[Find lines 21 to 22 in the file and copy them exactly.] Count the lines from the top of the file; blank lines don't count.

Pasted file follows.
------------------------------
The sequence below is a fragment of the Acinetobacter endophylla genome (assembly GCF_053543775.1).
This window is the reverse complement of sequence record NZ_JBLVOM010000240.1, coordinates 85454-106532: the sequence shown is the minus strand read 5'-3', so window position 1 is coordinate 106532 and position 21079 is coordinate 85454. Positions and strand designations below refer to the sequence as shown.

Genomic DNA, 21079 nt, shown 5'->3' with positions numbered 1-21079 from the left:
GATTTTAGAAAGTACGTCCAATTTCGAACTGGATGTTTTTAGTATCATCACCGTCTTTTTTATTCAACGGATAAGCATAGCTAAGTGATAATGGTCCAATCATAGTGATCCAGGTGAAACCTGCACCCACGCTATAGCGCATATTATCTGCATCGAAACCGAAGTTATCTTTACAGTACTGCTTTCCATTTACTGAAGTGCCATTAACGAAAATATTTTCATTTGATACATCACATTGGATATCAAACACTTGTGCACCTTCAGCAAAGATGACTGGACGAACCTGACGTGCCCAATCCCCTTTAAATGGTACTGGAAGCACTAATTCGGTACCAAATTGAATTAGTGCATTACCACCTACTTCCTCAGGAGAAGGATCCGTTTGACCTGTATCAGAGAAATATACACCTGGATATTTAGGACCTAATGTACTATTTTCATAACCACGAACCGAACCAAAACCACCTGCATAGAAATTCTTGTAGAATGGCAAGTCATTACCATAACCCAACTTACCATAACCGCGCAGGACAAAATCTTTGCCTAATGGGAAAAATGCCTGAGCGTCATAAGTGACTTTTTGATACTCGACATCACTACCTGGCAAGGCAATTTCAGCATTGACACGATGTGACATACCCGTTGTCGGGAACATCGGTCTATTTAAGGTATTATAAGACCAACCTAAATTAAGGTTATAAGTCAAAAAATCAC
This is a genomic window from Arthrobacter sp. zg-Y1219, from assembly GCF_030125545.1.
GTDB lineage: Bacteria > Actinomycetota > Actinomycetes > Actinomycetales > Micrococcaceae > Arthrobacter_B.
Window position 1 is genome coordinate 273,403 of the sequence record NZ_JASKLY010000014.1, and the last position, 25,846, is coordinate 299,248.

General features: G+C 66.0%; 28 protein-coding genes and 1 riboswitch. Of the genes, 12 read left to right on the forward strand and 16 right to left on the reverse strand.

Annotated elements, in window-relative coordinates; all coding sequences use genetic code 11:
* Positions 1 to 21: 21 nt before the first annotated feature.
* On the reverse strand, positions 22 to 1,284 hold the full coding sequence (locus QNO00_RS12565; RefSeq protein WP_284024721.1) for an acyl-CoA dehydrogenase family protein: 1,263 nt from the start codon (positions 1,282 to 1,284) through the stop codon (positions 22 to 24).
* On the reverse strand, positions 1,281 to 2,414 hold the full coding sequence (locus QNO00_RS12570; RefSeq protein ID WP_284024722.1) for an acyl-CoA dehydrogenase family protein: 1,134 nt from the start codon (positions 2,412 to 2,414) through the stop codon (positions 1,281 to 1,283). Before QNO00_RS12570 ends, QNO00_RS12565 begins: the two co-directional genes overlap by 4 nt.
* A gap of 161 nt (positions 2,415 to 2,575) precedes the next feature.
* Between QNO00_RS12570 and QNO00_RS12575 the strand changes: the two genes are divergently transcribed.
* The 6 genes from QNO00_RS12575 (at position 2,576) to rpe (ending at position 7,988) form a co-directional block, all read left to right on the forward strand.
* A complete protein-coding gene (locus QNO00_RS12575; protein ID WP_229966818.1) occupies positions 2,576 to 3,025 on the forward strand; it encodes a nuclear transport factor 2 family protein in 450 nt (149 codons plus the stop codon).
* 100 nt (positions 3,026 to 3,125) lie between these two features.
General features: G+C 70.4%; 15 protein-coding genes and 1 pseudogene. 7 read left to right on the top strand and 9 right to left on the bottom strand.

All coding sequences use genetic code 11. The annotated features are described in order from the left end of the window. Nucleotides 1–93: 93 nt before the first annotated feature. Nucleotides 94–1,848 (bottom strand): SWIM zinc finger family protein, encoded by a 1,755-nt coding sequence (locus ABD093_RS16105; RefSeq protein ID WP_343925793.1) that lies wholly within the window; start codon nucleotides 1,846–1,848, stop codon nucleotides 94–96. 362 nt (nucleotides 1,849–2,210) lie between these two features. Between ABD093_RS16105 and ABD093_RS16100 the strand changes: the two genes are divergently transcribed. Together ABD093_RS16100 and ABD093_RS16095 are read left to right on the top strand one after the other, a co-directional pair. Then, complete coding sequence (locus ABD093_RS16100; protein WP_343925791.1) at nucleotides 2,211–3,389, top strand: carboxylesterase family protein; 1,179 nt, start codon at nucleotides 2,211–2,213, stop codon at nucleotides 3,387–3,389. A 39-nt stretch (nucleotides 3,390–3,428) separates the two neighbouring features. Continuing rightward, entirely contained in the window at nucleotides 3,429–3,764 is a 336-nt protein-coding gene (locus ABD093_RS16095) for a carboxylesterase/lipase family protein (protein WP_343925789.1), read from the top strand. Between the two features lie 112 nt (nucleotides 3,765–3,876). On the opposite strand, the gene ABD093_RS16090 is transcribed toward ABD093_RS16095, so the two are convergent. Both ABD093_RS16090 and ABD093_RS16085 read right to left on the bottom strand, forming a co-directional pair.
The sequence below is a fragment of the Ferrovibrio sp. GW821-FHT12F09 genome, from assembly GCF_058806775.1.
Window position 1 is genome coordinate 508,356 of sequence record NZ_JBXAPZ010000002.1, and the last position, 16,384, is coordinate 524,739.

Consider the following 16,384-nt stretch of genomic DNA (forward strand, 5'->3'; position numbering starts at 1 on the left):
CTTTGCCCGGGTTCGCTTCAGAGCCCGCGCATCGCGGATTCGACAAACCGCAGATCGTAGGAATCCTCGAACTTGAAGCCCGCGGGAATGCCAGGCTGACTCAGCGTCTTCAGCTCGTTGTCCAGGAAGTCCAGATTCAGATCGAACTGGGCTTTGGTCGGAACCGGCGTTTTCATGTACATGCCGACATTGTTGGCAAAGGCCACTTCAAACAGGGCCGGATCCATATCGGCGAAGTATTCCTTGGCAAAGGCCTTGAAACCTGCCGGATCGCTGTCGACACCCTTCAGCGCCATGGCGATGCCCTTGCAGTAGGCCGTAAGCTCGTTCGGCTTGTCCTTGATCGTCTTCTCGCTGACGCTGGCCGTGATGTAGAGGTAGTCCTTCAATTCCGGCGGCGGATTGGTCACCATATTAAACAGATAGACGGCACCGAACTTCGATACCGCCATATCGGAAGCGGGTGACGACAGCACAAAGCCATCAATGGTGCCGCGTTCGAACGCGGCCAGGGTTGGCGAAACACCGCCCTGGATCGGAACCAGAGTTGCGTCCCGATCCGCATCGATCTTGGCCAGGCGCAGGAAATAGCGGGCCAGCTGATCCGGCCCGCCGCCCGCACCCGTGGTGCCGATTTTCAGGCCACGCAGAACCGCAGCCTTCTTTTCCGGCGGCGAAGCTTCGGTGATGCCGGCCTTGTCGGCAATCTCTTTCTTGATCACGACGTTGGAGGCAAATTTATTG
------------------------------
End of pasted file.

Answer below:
Window position 1 is genome coordinate 508,356 of sequence record NZ_JBXAPZ010000002.1, and the last position, 16,384, is coordinate 524,739.

Consider the following 16,384-nt stretch of genomic DNA (forward strand, 5'->3'; position numbering starts at 1 on the left):